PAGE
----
As more information related to the COVID-19 pandemic rolls in, regulators say the U.S. is falling behind its environmental goals.
After dropping 10% year-over-year in 2020, a recent report from the Rhodium Group shows that greenhouse gas emissions spiked last year by 6.2%. The researchers say two of the primary drivers of the spike were a resurgence in freight truck transportation and the use of coal-powered energy.
“If anything, last year’s rebound in emissions was lower than it could have been because the pandemic is still causing disruptions and the economy isn’t back to normal,” Kate Larsen, a partner at the Rhodium Group, told the New York Times. “Emissions are still well below 2019 levels.”
The turnaround won’t kill President Biden’s pledge to cut U.S. greenhouse gas emissions in half by 2030, but it definitely complicates the administration’s plans. Officials hope that wind power, solar energy, and electric vehicle initiatives in the Build Back Better agenda will steer the U.S. in the right direction, but getting all of Congress on board may be difficult.
Getting Senator Joe Manchin (D-WV) to buy in is likely the tipping point. As he has on other Democrat-led efforts like a minimum wage increase, Manchin has been reluctant to give the White House what it wants – possibly stemming from his desire to protect West Virginia’s investment in coal production.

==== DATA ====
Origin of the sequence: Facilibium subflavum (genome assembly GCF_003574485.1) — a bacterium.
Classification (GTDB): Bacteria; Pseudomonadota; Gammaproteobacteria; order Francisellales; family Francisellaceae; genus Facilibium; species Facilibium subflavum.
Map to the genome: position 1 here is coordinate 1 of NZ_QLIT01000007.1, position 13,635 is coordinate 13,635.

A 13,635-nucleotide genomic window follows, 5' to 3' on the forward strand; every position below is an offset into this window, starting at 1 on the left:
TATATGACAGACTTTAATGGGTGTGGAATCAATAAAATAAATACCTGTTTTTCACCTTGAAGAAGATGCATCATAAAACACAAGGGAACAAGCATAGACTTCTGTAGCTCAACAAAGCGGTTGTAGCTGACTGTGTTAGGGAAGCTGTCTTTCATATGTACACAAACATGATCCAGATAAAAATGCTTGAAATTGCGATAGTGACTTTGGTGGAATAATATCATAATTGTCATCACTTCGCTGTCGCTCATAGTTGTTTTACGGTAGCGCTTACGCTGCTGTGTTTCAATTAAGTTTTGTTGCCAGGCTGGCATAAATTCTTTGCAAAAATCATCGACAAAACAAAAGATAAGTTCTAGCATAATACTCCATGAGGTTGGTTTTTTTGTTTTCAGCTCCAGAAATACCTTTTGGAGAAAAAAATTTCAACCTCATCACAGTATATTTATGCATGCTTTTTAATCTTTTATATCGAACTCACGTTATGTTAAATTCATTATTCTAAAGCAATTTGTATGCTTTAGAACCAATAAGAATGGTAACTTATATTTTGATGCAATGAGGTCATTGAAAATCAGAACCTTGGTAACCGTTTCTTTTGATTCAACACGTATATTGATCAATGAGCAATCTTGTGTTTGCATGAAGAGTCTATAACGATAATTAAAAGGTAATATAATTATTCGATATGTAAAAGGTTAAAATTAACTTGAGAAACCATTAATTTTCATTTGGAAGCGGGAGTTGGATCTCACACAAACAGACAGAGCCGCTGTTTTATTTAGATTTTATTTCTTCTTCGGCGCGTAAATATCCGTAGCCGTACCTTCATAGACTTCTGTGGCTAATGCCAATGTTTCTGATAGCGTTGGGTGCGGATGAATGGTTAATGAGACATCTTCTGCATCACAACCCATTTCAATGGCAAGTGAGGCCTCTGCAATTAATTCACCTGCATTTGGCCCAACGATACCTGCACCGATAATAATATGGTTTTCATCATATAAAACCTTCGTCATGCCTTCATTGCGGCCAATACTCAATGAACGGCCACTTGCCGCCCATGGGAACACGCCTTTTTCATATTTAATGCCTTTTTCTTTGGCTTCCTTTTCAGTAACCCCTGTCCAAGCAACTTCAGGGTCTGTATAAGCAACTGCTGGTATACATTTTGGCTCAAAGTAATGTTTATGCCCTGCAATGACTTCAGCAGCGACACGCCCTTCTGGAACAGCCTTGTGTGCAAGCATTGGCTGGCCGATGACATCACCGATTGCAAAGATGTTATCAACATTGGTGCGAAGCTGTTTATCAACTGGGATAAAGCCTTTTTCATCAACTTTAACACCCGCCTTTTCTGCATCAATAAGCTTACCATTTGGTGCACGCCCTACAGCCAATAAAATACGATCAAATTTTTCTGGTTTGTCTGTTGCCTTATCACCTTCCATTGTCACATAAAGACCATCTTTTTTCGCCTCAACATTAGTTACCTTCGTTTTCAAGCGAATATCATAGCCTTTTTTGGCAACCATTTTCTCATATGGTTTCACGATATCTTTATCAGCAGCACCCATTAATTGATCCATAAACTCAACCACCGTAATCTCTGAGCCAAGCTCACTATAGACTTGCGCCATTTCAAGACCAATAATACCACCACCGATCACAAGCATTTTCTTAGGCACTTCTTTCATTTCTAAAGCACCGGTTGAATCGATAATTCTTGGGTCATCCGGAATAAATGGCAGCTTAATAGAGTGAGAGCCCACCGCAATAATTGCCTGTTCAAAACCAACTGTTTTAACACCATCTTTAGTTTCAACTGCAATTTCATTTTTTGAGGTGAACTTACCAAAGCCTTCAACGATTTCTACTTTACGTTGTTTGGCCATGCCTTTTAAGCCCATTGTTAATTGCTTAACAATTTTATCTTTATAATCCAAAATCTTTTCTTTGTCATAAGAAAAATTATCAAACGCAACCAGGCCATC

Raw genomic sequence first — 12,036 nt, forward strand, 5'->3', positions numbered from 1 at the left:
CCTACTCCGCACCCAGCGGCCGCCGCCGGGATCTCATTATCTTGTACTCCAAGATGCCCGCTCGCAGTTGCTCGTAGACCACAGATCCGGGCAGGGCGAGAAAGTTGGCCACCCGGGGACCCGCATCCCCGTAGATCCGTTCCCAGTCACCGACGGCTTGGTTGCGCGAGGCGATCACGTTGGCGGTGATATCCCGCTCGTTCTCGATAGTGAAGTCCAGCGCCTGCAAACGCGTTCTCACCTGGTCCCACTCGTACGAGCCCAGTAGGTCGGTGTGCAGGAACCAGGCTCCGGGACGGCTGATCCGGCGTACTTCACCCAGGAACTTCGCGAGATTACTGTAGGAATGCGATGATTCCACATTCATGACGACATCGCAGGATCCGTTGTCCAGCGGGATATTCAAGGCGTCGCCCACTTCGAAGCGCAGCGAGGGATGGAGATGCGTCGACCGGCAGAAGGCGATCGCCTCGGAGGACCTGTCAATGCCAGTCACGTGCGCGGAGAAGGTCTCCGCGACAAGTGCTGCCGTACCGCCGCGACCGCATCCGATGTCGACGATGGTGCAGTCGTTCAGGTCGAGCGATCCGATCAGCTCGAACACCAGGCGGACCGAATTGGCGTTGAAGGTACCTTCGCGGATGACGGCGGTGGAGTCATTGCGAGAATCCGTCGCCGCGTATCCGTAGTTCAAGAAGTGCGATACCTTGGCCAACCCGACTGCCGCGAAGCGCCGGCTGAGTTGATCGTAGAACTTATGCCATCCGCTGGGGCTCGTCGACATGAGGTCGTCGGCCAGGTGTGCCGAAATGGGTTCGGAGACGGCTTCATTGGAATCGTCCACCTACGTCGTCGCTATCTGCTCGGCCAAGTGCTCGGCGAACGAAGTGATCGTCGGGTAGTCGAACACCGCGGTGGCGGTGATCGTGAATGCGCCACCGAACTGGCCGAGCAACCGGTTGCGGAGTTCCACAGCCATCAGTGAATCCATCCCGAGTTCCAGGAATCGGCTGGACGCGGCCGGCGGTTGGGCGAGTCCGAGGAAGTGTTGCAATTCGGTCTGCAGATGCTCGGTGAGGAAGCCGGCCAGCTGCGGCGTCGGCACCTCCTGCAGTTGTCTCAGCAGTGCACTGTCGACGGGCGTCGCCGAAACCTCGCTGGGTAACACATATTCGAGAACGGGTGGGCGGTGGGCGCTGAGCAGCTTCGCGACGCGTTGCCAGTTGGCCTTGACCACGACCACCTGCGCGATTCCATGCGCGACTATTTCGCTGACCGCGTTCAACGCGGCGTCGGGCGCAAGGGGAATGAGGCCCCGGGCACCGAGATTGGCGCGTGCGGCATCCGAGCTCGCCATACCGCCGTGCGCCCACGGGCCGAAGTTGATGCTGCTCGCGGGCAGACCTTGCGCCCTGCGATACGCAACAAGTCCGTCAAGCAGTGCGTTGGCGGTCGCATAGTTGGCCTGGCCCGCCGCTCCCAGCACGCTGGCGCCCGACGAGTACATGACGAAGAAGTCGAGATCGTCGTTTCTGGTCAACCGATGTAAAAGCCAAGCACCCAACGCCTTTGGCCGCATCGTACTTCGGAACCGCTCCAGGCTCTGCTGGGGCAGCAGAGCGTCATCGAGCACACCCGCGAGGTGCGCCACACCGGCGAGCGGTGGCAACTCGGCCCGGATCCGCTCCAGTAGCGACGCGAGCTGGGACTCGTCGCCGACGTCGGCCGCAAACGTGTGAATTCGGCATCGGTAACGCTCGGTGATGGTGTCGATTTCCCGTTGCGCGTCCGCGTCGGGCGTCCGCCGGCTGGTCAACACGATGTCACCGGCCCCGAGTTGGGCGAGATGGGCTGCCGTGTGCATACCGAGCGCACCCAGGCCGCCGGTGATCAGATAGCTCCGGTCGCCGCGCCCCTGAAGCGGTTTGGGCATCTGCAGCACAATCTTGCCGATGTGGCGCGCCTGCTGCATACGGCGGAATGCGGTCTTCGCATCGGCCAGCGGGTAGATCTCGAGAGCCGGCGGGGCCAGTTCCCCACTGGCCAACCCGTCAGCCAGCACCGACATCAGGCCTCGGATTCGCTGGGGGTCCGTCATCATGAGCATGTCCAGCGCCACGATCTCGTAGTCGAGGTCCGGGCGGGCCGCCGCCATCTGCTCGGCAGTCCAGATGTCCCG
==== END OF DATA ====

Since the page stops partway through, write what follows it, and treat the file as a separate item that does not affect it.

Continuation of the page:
Emissions rise as pandemic rages on
While passenger travel was up a bit last year, it was mostly freight trucks that were responsible for the largest increase in emissions in 2021. As consumers bought more products that had to be shipped from point A to point B, the U.S. counted on trucks to get those products to stores and on doorsteps.
On a year-over-year basis, aggregate diesel demand rose 9% from 2020 levels, putting it at 0.4% above 2019 levels. Rhodium’s research showed that despite air travel’s dramatic 26% surge in 2021, it remained in check, down 24% from 2019 levels.
After transportation, the electric power sector accounted for the next biggest spike in U.S. emissions. At 28%, electricity proved to be the second-largest increase in greenhouse gas emissions from 2020 levels, increasing by 6%.
Coal had an even bigger impact on emissions, rising by 17% in 2021. The trickle-down effect will no doubt mean rising energy costs for consumers. In its latest Annual Energy Outlook, the U.S. Energy Information Administration projects that U.S. coal prices will generally increase each year through 2050, based largely on assumptions for the coal and electricity markets and industrial sector demand.